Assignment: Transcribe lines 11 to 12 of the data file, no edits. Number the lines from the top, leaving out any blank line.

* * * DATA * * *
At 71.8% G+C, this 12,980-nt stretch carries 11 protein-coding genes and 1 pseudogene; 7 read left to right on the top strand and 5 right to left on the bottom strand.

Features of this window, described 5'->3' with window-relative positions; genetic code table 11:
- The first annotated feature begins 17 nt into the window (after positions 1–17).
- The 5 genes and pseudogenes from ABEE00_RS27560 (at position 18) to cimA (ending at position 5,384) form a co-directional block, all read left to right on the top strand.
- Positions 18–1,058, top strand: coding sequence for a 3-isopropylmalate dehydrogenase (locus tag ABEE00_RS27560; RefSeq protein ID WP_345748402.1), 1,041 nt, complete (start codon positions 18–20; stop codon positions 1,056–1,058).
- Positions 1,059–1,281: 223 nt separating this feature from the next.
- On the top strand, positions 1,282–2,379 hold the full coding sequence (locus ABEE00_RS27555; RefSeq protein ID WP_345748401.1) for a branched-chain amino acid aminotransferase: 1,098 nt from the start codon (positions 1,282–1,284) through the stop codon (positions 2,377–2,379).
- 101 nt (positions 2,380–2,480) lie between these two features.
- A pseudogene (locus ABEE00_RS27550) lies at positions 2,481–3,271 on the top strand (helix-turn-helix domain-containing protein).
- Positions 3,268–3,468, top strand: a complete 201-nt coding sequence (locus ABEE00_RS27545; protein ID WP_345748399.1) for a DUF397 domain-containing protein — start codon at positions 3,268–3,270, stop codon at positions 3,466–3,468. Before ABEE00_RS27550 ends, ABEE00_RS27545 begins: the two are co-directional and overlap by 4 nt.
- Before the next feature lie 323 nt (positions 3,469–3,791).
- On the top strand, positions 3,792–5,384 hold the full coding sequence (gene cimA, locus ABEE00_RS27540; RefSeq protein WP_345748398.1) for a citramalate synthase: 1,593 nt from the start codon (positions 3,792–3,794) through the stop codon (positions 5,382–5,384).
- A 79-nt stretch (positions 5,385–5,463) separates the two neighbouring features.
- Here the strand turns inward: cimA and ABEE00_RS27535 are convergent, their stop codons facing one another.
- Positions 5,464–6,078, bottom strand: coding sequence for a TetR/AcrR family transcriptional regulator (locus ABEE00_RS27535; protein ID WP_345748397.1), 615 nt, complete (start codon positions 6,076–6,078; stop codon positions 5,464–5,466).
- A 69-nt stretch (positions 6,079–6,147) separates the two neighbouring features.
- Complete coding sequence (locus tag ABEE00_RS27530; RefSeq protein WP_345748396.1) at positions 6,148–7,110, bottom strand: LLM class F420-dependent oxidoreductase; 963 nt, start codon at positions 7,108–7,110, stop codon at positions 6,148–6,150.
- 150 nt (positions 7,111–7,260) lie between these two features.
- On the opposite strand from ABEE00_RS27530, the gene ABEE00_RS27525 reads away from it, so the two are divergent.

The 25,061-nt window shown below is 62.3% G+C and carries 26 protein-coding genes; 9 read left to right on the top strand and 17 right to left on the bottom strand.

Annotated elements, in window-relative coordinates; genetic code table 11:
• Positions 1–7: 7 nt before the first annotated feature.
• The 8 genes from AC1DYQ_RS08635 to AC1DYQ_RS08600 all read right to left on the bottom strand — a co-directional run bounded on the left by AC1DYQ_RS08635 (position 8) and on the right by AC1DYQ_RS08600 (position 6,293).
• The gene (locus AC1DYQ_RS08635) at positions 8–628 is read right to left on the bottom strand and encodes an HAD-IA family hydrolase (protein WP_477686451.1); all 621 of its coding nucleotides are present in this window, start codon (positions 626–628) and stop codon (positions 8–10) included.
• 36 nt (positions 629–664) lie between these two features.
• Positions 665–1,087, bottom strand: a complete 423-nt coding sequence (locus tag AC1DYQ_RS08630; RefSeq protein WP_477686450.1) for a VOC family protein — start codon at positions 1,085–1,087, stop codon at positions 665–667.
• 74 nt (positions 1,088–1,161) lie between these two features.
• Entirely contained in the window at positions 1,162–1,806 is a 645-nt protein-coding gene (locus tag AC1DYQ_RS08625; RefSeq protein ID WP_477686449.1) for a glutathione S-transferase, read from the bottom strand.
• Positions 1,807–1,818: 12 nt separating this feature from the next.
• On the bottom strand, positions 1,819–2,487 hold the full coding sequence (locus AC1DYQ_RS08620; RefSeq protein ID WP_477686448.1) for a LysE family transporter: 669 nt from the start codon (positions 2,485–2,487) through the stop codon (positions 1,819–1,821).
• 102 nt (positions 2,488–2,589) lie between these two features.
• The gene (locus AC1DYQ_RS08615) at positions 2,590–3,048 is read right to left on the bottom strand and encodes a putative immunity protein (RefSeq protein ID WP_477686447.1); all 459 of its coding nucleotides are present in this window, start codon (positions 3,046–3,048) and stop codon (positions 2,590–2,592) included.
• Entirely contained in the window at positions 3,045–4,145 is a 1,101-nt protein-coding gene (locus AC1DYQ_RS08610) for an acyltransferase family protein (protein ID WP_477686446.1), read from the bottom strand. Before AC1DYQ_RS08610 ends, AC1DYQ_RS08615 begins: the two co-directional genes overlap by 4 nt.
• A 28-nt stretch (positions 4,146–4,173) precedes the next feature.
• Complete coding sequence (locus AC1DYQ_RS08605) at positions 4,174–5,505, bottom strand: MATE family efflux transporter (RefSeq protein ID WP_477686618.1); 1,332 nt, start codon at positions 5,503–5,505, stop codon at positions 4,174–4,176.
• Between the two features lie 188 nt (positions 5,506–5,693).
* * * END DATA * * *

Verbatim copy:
- Before the next feature lie 323 nt (positions 3,469–3,791).
- On the top strand, positions 3,792–5,384 hold the full coding sequence (gene cimA, locus ABEE00_RS27540; RefSeq protein WP_345748398.1) for a citramalate synthase: 1,593 nt from the start codon (positions 3,792–3,794) through the stop codon (positions 5,382–5,384).